Resisted Rotation

by Mike Bracko, EdD on Oct 23, 2015

Core

Train the core for proximal-to-distal force generation.

There are many unique and creative ways to help participants strengthen their cores. This mini routine improves sports performance and enhances bone mineral density in the cervical spine. In sports-themed classes, instructors often teach exercises in unstable body positions. You can, of course, also teach core moves from an unstable posture (Willardson 2007). Train the core for proximal-to-distal force generation with simple equipment that most fitness facility group fitness studios already have: rubber resistance tubing and bands (Kibler, Press &Sciascia 2006).

Hip/Core Rotation: Lunge Position

Hip Core Rotation Lunge

This movement starts with hip rotation and then continues with resisted core rotation. The concentric phase is quick (1 second), followed by a slower eccentric phase (3 seconds).

  • Begin with left leg forward, right leg back; strong athletic posture.
  • Anchor resistance or ask partner to hold it.
  • Maintain strong grip, arms extended (shorten lever if needed).
  • Rotate quickly and powerfully from hips.
  • Follow with powerful core rotation.
  • Move arms from far L to far R, 10–15 reps.
  • Switch sides and repeat.
  • Cross-Body Pull-Up

    Hip Core Rotation Lunge

    Once again, hip rotation starts the movement; however, in this move the knee extends as the arms pull the band or tubing up. The concentric phase is quick (1 second), followed by a slower eccentric phase (3 seconds).

  • Anchor resistance with R foot, and grip firmly with both hands.
  • Keep knees bent.
  • Start movement as R knee extends and hips rotate.
  • Rotate core as arms pull resistance up and across body from R knee to above L shoulder; 10–15 reps.
  • Bird-Dog With Resistance

    Hip Core Rotation Lunge

    This move includes strong shoulder abduction and scapular adduction, which enhance BMD and neutral loading of the spine.

  • Start on all fours. Extend L hip, knee straight, toe pointed.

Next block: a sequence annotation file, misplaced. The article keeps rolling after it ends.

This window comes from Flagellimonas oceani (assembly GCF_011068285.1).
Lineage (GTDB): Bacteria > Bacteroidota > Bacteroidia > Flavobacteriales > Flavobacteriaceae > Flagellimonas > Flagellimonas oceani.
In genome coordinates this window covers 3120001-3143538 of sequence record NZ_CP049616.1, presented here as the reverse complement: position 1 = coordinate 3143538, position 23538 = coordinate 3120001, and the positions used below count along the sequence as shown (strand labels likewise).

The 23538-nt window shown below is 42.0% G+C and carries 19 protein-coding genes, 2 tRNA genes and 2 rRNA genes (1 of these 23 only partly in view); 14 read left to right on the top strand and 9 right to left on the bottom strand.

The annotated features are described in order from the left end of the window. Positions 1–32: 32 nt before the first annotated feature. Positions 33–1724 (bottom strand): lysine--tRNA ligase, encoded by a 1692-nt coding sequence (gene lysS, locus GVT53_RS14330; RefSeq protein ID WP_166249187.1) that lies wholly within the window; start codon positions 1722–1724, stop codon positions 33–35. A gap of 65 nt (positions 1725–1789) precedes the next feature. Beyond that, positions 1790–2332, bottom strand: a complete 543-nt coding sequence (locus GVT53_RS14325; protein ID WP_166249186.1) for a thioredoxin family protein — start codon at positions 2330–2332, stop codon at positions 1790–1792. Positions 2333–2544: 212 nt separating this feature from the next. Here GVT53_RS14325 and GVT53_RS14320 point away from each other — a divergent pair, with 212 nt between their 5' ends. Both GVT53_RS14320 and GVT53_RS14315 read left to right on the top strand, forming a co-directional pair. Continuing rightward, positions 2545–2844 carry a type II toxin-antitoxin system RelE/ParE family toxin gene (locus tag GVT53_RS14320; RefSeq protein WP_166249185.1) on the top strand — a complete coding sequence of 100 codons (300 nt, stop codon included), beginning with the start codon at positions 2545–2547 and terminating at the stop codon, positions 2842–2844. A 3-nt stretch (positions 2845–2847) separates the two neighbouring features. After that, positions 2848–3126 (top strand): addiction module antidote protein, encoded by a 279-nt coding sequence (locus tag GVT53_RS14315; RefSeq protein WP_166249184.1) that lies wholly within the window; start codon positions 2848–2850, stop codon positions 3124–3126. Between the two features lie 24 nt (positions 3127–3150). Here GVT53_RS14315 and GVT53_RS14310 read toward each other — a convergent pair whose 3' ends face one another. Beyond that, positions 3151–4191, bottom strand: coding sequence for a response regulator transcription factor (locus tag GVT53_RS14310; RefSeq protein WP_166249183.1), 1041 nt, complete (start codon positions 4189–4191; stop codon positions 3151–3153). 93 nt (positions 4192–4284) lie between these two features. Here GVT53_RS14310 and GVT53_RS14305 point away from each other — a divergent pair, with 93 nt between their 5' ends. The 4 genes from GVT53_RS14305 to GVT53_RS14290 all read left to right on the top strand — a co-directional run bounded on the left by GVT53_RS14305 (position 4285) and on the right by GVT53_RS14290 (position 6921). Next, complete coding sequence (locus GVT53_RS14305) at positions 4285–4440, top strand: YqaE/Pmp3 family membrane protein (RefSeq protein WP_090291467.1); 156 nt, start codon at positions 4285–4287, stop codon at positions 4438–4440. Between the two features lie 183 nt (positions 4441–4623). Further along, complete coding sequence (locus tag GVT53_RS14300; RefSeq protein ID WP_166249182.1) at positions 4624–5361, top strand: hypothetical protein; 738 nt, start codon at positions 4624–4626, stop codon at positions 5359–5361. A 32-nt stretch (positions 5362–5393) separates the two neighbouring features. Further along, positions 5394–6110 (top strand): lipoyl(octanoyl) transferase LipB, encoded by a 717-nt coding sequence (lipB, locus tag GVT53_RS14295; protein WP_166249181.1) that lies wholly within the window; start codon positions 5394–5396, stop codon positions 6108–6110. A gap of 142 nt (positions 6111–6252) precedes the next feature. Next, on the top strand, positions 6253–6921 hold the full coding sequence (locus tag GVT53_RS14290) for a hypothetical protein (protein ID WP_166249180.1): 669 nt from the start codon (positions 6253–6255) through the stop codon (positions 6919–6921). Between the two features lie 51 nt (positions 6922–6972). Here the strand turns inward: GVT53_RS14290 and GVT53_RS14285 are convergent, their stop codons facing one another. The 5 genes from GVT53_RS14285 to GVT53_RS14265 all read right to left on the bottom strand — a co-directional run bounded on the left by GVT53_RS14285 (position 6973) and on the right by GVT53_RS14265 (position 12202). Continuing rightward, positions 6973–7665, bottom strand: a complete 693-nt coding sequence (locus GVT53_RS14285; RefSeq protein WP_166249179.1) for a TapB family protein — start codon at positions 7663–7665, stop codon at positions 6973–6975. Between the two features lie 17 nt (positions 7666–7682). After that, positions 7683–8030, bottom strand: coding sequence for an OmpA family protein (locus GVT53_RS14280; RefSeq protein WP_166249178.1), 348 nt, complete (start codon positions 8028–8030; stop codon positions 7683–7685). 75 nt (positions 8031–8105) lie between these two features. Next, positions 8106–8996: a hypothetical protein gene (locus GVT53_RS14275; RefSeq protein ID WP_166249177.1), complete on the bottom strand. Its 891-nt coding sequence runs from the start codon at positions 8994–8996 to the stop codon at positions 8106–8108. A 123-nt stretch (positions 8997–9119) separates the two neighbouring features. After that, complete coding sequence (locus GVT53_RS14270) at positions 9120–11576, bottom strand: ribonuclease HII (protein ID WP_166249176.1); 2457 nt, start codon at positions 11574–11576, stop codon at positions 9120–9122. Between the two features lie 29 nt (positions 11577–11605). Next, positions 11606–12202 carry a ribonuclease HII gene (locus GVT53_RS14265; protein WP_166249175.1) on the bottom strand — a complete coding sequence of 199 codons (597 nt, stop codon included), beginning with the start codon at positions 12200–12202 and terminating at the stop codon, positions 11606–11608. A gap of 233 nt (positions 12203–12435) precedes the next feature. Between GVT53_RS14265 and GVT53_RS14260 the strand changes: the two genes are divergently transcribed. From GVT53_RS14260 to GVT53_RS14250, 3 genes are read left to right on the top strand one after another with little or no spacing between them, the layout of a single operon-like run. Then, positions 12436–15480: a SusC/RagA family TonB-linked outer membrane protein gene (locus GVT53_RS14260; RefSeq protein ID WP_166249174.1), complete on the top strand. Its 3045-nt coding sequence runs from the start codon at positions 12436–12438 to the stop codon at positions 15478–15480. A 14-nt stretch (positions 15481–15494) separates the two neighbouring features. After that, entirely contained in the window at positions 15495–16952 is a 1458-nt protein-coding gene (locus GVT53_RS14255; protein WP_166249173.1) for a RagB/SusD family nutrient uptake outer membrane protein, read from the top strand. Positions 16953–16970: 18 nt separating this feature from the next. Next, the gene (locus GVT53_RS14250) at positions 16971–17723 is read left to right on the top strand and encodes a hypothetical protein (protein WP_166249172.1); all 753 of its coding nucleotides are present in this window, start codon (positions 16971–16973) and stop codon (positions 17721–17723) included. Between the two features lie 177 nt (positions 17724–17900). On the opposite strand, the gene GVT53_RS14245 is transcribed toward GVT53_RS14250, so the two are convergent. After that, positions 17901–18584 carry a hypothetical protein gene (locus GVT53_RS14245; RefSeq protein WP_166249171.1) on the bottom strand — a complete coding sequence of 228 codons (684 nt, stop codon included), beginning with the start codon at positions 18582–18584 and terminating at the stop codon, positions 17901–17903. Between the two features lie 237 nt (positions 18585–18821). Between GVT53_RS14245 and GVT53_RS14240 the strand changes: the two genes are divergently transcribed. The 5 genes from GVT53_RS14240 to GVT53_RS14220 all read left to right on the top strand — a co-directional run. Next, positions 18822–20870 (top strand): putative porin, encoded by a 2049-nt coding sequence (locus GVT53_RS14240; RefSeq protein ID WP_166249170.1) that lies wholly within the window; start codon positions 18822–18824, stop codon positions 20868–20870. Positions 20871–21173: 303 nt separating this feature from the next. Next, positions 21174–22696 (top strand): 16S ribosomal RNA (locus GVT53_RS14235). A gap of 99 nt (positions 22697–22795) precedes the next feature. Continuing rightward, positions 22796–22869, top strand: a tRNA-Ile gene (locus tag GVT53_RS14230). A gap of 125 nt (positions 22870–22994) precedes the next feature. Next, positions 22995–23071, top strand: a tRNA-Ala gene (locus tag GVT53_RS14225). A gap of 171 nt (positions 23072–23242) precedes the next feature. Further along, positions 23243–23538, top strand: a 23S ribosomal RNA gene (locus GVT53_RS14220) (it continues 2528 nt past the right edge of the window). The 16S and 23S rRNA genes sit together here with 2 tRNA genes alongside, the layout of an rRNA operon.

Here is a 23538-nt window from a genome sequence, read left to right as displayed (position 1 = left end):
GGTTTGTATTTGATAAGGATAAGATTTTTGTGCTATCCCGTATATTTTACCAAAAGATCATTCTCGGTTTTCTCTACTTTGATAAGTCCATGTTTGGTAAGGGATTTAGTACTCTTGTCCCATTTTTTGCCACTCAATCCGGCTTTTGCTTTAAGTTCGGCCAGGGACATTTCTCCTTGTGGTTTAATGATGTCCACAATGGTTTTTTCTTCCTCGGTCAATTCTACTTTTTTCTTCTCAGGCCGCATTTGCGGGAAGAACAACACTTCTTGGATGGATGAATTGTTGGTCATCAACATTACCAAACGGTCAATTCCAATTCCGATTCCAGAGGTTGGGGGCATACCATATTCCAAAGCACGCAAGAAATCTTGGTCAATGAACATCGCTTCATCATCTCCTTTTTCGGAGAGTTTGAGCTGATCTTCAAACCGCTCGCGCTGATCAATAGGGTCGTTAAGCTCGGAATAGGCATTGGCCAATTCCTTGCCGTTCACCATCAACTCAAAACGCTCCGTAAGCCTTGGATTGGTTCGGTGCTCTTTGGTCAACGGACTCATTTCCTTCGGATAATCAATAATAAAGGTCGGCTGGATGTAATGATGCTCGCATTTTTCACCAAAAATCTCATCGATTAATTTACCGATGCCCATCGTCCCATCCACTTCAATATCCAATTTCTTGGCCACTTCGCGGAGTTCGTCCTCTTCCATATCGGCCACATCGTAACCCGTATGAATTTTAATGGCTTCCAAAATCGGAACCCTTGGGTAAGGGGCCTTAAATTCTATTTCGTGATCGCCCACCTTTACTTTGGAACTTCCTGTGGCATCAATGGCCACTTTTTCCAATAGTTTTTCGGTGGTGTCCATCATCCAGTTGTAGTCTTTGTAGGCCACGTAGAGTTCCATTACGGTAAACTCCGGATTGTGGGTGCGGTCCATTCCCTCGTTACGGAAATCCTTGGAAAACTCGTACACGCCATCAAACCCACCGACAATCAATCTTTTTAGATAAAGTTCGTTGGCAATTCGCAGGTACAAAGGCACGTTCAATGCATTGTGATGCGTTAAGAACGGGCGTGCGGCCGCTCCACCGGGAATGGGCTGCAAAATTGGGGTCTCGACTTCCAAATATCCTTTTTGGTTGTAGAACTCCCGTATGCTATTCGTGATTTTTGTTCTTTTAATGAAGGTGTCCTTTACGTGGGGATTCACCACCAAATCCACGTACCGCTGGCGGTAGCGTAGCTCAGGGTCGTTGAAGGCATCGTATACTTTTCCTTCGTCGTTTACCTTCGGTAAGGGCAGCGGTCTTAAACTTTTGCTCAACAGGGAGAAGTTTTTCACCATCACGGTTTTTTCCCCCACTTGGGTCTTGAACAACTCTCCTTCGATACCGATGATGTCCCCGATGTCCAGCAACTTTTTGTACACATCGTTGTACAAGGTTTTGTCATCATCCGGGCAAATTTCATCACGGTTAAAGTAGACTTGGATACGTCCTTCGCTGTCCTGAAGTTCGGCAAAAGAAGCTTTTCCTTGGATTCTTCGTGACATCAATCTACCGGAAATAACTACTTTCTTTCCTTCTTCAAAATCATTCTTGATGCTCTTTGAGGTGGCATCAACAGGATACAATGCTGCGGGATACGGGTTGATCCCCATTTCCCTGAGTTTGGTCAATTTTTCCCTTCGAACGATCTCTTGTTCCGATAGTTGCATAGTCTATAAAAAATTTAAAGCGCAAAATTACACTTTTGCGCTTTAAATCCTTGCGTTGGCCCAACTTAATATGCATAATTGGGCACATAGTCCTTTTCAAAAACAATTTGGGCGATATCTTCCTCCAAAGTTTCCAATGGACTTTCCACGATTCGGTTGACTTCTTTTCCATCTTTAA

• Anchor resistance with L hand.
  • Hold tubing or band with strong grip in R hand (R arm horizontally abducted).
  • Raise L leg and R arm simultaneously.
  • Lower toes and hand back to ground.
  • Use 2 counts up, 2 counts down; 10 reps each side.
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    References

    Kibler, W., Press, J., & Sciascia, A. 2006. The role of core stability in athletic function. Sports Medicine, 36 (3), 189–98.

    Willardson, J. 2007. Core stability training: Applications to sports conditioning programs. Journal of Strength and Conditioning Research, 7 21 (3), 979–85.

    Fitness Journal, Volume 12, Issue 11

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    About the Author

    Mike Bracko, EdD

    Mike Bracko, EdD IDEA Author/Presenter

    My passion is working with hockey players to improve their skating performance. I do this with on-ice and off-ice training. I work with male and female players 8 yrs old to pro players. Another passion of mine is presenting at fitness shows. In particular IDEA shows - IDEA World and IDEA PT East & West. IDEA is a remarkable organization lead by two remarkable people - Peter and Kathie Davis. I love playing ice hockey, x-c-skiing, mt biking, and being in the mountains. Also love all water sports especially surfing and body boarding. Also one of my favorite things to do is taking my dog, Bailey (Black Lab) for trail runs, swimming, and just walking.